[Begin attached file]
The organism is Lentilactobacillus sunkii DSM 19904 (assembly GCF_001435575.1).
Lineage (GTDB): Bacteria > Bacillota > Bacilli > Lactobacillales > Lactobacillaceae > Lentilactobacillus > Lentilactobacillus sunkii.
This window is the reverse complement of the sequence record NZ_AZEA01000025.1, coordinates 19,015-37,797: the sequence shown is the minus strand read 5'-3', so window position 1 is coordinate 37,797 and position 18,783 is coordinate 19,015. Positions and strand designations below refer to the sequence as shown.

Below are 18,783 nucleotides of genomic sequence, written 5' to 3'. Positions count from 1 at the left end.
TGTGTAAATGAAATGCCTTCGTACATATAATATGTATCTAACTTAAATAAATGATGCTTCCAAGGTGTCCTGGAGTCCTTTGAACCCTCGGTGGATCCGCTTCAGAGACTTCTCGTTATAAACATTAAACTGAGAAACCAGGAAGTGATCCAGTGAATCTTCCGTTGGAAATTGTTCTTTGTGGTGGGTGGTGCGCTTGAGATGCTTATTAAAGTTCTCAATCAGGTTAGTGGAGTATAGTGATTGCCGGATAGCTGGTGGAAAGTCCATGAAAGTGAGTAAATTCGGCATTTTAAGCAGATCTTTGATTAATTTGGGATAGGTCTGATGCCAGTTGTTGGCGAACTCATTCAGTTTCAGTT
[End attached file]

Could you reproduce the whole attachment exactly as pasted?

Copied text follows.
The organism is Lentilactobacillus sunkii DSM 19904 (assembly GCF_001435575.1).
Lineage (GTDB): Bacteria > Bacillota > Bacilli > Lactobacillales > Lactobacillaceae > Lentilactobacillus > Lentilactobacillus sunkii.
This window is the reverse complement of the sequence record NZ_AZEA01000025.1, coordinates 19,015-37,797: the sequence shown is the minus strand read 5'-3', so window position 1 is coordinate 37,797 and position 18,783 is coordinate 19,015. Positions and strand designations below refer to the sequence as shown.

Below are 18,783 nucleotides of genomic sequence, written 5' to 3'. Positions count from 1 at the left end.
TGTGTAAATGAAATGCCTTCGTACATATAATATGTATCTAACTTAAATAAATGATGCTTCCAAGGTGTCCTGGAGTCCTTTGAACCCTCGGTGGATCCGCTTCAGAGACTTCTCGTTATAAACATTAAACTGAGAAACCAGGAAGTGATCCAGTGAATCTTCCGTTGGAAATTGTTCTTTGTGGTGGGTGGTGCGCTTGAGATGCTTATTAAAGTTCTCAATCAGGTTAGTGGAGTATAGTGATTGCCGGATAGCTGGTGGAAAGTCCATGAAAGTGAGTAAATTCGGCATTTTAAGCAGATCTTTGATTAATTTGGGATAGGTCTGATGCCAGTTGTTGGCGAACTCATTCAGTTTCAGTT